Okay-okay, it's not entirely true. Objects with automatic storage duration are deleted in a natural way. The memory on the heap that these objects allocated for their needs is also released.
There are many other objects with a short lifetime. Classic smart pointers are used to delete them in time.
However, there are three types of data that are only created, but not destroyed until the analysis is complete:
- Abstract syntax tree;
- Various data collected during tree traversal;
- "Virtual values" used for data flow analysis and symbolic execution .
Until the end of the analysis, we don't know for sure which of the data may be required for diagnostics. Therefore, until the last diagnostic is performed on the last tree node, all the data continues to be stored.
Before the end of the analysis, it no longer makes sense to individually destroy each of the created tree nodes, as well as information about what functions can return, and so on. Technically, we can go through all the saved pointers and delete them with delete. Still, it makes no sense, and it will only slow down the analysis. The operating system will still release all the memory used by the process, and it'll do almost instantly.
Practically, it's safe if we don't delete the objects. All these "forgotten" objects don't contain any finalizers. Their destructors don't output messages, don't write logs, don't delete files, etc. These are very simple classes that contain only numbers, strings, and pointers/references to other similar objects.
So, since each process works only with one compilation unit, we can no longer care about whether the processes need data or not. It's easier to keep everything until the end. This increases memory consumption, but for modern computer technology these amounts are not critical. But it simplifies development a little and reduces the execution time. According to our approximate measurements, if we release the memory ourselves at the end, the performance will slow down by about 5%.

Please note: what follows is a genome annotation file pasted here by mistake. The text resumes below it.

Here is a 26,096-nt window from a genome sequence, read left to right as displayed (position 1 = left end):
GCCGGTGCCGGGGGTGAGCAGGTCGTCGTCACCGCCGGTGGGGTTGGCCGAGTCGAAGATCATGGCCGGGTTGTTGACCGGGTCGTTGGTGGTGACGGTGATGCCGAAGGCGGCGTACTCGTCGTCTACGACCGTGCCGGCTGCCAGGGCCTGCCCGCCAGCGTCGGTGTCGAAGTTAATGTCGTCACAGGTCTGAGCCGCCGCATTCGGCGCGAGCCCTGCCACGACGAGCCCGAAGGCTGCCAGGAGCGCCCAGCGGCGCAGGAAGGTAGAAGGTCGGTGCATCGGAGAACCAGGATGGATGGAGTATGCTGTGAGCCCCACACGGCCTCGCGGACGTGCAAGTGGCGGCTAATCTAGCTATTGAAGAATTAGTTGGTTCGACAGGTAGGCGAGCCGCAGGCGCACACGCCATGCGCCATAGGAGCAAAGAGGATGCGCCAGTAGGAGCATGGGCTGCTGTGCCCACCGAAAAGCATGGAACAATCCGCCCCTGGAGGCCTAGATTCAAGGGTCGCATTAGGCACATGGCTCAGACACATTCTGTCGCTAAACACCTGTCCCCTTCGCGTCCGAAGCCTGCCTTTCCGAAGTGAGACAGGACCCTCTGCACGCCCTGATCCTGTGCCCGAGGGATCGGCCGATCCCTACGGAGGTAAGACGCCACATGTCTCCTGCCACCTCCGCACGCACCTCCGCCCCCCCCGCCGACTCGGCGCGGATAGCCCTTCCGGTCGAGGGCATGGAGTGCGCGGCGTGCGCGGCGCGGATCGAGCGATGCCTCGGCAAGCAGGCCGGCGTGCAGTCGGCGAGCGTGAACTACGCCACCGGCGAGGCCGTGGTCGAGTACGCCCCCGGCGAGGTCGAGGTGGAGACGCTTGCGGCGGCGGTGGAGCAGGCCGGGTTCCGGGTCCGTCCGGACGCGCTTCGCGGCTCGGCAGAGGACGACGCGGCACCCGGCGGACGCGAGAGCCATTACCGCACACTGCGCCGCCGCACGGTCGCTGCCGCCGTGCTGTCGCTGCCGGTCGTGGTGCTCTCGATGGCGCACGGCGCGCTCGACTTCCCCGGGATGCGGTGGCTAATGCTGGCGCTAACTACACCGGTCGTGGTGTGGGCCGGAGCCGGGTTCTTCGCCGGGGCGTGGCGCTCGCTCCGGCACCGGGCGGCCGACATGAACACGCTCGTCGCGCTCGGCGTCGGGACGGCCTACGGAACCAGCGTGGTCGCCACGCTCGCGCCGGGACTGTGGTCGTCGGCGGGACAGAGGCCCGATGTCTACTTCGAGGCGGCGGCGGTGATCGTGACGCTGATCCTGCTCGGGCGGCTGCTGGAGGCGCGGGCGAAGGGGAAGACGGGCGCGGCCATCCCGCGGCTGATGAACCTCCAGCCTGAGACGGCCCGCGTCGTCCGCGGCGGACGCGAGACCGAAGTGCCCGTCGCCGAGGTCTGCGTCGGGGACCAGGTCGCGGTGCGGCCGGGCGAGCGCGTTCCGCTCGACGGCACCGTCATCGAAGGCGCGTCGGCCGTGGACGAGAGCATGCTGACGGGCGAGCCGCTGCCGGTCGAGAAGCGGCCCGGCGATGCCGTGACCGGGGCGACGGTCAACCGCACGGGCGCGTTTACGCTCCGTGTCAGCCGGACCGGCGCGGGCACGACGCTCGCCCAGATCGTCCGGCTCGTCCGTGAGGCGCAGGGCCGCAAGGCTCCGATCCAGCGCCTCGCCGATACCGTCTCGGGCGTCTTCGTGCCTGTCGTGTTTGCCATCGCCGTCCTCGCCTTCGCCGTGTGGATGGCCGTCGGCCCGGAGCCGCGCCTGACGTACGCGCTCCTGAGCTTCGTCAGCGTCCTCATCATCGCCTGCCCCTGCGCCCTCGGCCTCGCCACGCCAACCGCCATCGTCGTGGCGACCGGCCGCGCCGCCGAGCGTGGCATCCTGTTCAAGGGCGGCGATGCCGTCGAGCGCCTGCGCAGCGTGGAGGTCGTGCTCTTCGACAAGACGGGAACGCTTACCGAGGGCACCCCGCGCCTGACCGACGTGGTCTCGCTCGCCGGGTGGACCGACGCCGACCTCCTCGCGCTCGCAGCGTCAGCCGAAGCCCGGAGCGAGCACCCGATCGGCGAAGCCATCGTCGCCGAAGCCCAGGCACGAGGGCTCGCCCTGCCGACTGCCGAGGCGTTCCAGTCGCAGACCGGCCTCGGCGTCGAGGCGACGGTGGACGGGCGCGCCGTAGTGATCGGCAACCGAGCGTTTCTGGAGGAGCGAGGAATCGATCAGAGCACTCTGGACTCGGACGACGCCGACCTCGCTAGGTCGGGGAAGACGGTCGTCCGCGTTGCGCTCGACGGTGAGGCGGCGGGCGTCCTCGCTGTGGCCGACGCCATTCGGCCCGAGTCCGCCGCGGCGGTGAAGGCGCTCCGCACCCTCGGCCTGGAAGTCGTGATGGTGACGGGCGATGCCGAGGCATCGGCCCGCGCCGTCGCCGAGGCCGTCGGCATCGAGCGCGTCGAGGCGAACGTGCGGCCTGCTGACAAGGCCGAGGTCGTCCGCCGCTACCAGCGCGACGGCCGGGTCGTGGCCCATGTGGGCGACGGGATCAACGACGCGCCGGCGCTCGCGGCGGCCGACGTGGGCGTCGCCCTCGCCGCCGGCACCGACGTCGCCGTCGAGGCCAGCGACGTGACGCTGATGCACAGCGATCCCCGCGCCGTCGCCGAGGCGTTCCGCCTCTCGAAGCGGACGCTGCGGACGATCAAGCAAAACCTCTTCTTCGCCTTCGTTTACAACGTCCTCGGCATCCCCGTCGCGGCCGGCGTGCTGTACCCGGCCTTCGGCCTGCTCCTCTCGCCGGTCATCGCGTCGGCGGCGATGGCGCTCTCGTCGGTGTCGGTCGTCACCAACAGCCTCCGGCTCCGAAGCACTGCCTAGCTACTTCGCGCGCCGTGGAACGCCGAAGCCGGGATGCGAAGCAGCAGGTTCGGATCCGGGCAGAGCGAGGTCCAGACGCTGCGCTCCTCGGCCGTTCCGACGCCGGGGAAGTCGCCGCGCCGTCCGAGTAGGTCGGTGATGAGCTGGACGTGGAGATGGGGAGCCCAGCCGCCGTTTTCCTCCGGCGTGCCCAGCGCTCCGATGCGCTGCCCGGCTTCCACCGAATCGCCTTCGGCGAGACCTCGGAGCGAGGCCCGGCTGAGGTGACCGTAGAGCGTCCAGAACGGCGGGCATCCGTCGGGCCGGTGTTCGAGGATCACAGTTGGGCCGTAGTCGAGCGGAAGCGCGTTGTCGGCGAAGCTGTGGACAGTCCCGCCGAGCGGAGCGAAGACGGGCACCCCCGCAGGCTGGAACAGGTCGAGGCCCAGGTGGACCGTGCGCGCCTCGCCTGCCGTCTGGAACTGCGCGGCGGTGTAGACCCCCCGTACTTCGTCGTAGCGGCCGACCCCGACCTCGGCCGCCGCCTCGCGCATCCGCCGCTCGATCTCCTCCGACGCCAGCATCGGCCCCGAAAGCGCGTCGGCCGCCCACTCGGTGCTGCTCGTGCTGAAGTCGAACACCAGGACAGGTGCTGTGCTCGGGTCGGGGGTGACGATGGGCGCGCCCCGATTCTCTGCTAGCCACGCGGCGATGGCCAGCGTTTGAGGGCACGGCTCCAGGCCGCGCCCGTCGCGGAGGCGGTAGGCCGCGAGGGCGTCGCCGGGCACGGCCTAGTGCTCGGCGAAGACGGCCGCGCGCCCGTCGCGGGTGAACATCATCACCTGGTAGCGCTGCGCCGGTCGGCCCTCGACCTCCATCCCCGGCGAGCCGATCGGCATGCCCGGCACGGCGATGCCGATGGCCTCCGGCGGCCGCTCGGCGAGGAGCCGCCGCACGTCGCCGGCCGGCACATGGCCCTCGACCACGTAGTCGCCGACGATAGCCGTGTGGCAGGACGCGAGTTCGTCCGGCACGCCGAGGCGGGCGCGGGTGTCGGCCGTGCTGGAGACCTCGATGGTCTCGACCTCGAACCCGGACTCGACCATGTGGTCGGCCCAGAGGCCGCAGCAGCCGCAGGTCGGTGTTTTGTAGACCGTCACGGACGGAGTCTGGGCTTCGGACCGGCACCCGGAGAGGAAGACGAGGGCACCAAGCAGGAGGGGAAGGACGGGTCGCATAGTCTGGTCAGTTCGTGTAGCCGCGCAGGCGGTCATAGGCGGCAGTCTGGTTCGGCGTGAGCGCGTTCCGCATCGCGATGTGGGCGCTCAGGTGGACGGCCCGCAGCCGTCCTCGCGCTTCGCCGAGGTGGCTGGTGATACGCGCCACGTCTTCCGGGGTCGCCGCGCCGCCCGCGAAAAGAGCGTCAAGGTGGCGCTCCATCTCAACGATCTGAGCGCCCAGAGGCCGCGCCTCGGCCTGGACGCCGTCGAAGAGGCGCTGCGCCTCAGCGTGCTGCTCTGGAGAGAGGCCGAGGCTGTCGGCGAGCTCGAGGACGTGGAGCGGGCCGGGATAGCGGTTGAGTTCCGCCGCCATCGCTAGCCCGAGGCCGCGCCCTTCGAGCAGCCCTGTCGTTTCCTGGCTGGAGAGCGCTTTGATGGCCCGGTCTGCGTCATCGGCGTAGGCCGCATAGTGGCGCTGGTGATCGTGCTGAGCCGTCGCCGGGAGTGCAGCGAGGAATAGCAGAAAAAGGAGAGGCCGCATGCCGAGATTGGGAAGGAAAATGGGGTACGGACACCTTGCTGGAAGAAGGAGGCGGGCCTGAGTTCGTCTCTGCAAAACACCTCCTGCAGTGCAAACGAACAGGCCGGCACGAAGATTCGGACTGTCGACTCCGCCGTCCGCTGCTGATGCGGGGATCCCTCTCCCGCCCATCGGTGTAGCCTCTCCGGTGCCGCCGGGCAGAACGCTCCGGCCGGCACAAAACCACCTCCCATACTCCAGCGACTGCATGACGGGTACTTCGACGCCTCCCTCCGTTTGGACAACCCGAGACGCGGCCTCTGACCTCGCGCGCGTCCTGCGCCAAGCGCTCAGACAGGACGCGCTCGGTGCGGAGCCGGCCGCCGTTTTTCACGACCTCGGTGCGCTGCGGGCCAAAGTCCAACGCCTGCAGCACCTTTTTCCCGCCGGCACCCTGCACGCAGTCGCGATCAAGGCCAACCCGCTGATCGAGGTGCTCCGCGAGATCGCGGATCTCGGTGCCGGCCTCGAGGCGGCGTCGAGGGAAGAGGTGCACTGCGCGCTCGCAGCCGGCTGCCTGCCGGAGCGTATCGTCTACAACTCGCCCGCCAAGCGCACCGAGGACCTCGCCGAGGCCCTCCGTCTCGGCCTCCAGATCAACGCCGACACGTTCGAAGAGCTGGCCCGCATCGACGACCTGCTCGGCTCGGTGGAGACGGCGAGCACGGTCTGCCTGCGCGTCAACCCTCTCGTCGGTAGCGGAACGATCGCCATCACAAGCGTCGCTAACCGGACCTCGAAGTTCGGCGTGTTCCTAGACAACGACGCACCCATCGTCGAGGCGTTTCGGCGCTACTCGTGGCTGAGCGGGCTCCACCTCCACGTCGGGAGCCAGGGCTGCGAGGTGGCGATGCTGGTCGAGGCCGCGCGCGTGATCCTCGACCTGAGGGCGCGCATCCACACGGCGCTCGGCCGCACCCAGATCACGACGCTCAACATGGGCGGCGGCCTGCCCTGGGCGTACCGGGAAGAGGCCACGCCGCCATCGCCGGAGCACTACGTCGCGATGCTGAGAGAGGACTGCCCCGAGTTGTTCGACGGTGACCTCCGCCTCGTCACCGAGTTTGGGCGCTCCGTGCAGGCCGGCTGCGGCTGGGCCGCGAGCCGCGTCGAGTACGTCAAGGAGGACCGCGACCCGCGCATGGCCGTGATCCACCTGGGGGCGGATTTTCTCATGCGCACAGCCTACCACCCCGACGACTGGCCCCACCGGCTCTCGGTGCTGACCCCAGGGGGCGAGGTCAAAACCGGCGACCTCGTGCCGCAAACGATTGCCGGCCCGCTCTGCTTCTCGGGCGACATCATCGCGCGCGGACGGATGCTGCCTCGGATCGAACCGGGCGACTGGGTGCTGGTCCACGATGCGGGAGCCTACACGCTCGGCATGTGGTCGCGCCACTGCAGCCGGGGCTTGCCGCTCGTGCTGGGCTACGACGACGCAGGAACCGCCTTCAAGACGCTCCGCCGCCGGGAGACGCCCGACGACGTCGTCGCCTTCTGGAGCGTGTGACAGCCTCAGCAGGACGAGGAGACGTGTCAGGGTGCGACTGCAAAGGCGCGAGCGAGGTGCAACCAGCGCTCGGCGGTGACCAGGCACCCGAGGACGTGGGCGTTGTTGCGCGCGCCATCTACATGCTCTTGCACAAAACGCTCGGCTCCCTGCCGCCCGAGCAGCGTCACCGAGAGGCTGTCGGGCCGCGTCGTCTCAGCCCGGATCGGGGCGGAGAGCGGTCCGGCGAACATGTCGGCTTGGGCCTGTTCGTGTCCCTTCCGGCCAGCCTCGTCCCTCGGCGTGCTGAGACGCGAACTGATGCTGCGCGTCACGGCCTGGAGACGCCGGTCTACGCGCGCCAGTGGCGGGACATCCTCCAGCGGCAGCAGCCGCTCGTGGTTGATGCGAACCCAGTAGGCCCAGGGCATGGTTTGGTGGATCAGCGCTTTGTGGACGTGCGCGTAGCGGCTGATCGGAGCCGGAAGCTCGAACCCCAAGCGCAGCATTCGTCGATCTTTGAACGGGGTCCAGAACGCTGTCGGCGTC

Handling internal errors
What if the memory runs out? Since every file is processed separately, one process fail doesn't affect the whole analysis.
Of course, the failure may happen for many reasons. For example, the analyzed file may contain uncompiled code or garbage. Then one of the processes may start consuming a lot of memory or work unacceptably long (V006). If this happens, the process will be terminated, and the project analysis will continue.
The process doesn't contain any special information that cannot be lost. Yes, it's bad that the analyzer won't issue some warnings, but nothing's critical here.
So, what happens if the analyzer runs out of memory, and the next new operator call throws the std::bad_alloc exception? The exception will be caught at the top level, and the core shuts down after issuing the corresponding warning.
This approach to handling internal errors may seem harsh. But in real life these failures rarely occur. It's better to stop than to try processing situation when everything goes wrong. Failures usually happen when the analyzer meets something unusual. To stop at such input data is a quite rational option.
Of course, it's hard to explain this without any examples. So let me show you a humorous talk by my teammate. It describes a couple of cases when memory consumption was followed by stopping processes by timeout.
These cases include string literals of 26 megabytes and a function with a length of more than 800 KLOC.
Yuri Minaev. CoreHard 2019. Don't take on C++ programmers support.